Joining Deadwyler at a press conference opposing the bill were representatives from the Georgia Christian Alliance, the Georgia Christian Coalition, Ralph Reed’s Faith and Freedom Coalition, and the Georgia Baptist Convention. Republican candidate for governor John Oxendine, who made his name as insurance commissioner blocking private companies from offering domestic partner benefits, also attended.
January 27, 2010
Posted by: Chris
We need a social whip or something like that, not a liberal ginger cake." — Moscow Mayor Yury Luzhkov, on why he's banning the "satanic" Gay Pride Parade
October 13, 2008
Posted by: Kevin
In the most important election taking place in Brazil this year, the mayoral election in the country's largest city (and my current home) São Paulo, a desperate opponent who once fashioned herself the great champion of the city's gay community is now using blatant gay-baiting in desperation.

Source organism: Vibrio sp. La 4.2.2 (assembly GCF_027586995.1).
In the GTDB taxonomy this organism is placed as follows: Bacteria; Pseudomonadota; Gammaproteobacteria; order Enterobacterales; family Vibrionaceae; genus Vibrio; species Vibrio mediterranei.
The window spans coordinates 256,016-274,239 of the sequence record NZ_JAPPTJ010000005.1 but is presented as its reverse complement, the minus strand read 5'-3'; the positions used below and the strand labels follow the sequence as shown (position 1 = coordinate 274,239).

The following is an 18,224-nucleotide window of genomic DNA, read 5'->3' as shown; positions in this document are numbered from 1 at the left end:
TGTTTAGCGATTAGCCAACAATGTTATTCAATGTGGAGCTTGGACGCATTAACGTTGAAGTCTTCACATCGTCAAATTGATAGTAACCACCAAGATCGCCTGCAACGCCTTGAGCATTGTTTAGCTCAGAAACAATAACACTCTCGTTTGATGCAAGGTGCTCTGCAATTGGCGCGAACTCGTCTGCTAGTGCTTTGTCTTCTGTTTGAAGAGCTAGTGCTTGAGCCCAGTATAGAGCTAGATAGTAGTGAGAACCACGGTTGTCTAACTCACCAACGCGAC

It is a sad and hypocritical plunge into dangerous territory for President Lula da Silva's Worker's Party (or PT, its Brazilian acronym) in a city that remains a springboard to national politics. And the barrage of television and radio ads blatantly questioning the sexuality of incumbent Mayor Gilberto Kassab comes at a time when vicious anti-gay attacks and murders have been taking place. And given the current state of politics in the city, the use of blatant gay-baiting by the PT is fanning the very flames of hate that has cost the lives of several innocent people in and around a neighborhood that gave Kassab his largest margin of victory in the first round of voting on October 5th.